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I am curious if it possible to use a short phrase:

I am looking forward.

It is a short version without to + noun/gerund. I would like to use it at the end of the discussion with somebody, when it is obvious what I am looking forward to. So this is the way to type less words and I am curious if it is grammatically correct.

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  • To the close voters: The question deserves to be left open for the answer and fine explanation provided by Andrew Leach. – Mari-Lou A May 24 at 8:45
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Very often in English, prepositions attached to verbs alter the meaning. Looking is one such verb.

  • I am looking — this has a number of meanings, from searching ("looking for it") to appearing ("looking thoughtful"). The "appearing" meaning requires an object; the "searching" meaning requires an object after for. The phrase "I am looking" can omit "for it" when that's understood ("Come on, find it!" "I'm looking!") and generally means that you're looking at something or for something but not seeing it.
  • I am looking in — looking in can mean visiting ("looking in on Clive"; "looking in this afternoon") or have its normal prepositional meaning ("I'm looking in the living room"). Where the meaning is its normal prepositional meaning, it requires a prepositional object ("the living room").
  • I am looking into — can mean investigating ("looking into Clive's disappearance") or have its normal prepositional meaning ("looking into the living room through the window"). Looking into always requires an object, and the context determines which meaning the verb has.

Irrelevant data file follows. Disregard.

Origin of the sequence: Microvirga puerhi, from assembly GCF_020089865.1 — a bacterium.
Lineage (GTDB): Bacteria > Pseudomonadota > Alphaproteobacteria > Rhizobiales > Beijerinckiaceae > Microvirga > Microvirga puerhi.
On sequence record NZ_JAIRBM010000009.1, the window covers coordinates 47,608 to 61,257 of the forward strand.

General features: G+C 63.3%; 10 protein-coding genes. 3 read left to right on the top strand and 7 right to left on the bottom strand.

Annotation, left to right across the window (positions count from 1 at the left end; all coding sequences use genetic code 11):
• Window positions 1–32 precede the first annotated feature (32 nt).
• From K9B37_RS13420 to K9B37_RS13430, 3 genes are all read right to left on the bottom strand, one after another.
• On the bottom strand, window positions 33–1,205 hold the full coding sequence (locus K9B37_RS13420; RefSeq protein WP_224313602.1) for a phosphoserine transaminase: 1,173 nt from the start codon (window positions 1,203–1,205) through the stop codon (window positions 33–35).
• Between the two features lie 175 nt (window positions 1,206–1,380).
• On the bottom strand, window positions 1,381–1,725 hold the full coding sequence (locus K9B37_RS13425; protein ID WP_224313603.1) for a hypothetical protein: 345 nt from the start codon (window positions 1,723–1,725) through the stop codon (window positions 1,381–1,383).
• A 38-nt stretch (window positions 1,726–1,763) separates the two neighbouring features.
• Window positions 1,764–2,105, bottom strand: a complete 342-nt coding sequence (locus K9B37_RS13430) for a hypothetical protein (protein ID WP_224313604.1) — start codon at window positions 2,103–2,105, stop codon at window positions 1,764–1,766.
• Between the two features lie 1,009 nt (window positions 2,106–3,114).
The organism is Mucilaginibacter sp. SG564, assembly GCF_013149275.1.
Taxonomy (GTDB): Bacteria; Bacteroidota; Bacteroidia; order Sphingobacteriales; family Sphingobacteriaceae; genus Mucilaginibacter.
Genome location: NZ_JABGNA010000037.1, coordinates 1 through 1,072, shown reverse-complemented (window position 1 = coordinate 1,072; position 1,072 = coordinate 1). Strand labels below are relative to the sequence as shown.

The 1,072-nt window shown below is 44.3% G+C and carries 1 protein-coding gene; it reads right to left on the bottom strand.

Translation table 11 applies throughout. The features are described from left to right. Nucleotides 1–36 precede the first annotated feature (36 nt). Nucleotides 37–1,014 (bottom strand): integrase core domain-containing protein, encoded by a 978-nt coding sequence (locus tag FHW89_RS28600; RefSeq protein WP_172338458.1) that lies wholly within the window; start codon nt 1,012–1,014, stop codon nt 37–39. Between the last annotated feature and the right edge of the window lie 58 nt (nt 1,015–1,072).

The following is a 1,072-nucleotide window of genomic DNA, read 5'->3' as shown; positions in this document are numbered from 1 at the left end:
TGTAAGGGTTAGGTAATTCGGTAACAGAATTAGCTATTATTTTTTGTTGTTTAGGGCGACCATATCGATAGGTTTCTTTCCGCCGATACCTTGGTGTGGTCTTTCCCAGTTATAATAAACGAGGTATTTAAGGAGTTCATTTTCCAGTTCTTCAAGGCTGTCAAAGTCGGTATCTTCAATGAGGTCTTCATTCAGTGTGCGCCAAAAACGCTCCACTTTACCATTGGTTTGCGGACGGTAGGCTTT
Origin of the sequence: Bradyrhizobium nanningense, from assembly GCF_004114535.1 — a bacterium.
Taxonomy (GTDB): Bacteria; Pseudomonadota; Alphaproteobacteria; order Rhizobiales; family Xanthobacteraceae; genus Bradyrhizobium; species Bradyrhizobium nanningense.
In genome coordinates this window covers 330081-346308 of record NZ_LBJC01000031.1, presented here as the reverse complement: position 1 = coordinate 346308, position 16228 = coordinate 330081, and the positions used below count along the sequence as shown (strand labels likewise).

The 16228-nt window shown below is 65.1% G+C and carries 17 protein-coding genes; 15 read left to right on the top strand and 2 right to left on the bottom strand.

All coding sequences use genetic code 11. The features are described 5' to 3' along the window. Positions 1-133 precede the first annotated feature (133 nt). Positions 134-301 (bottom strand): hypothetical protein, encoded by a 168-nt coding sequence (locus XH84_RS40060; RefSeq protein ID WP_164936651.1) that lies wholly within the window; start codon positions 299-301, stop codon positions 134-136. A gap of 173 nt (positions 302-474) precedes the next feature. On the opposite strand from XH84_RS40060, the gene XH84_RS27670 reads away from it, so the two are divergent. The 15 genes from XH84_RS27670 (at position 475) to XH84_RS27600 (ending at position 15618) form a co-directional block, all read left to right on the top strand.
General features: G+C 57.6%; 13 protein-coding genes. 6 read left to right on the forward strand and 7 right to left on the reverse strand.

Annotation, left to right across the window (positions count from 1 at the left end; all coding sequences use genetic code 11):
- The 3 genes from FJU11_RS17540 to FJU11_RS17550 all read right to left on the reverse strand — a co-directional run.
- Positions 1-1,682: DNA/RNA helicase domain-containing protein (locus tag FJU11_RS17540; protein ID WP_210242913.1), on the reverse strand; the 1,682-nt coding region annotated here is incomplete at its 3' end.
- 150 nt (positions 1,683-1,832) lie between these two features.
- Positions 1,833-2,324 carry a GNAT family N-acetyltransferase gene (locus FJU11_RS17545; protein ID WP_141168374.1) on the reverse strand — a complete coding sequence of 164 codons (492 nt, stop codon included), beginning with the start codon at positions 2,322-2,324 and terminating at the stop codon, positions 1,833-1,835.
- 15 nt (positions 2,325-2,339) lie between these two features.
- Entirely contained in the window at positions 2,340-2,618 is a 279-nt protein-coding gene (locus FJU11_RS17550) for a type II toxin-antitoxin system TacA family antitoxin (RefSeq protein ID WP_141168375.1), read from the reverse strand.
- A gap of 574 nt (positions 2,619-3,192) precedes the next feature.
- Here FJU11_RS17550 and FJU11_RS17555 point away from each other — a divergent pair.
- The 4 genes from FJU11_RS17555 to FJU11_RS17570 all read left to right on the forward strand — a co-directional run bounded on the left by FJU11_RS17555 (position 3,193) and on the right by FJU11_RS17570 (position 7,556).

• I am looking forward — without the additional preposition to can only have its normal meaning, that you are facing forward. The to changes the meaning to "anticipating", and that meaning actually requires an object: you can't simply be anticipating, you have to be anticipating something.

So, no: you can't just say "I am looking forward" when your intended meaning is "I am eagerly anticipating" — just as you can't say simply "I am eagerly anticipating".

  • 'I am [really] looking forward to' corresponds to 'I am eagerly anticipating' and both need an 'object'. 'I am looking forward' is doubly deficient when one is aiming for the anticipatory sense. / I'd prefer 'what appears to be a verb + preposition construction is often better interpreted as a unitary string; so 'take off' = 'impersonate' (for example, and of course in one sense)'. But +1 for the contextualising. – Edwin Ashworth May 23 at 11:25
  • The phrase “I am looking forward to our dinner” (or lunch) is so standard that among close friends it might be casually abbreviated to “Lookin’ forward!” with “to seeing you” implied. – Xanne May 24 at 8:41

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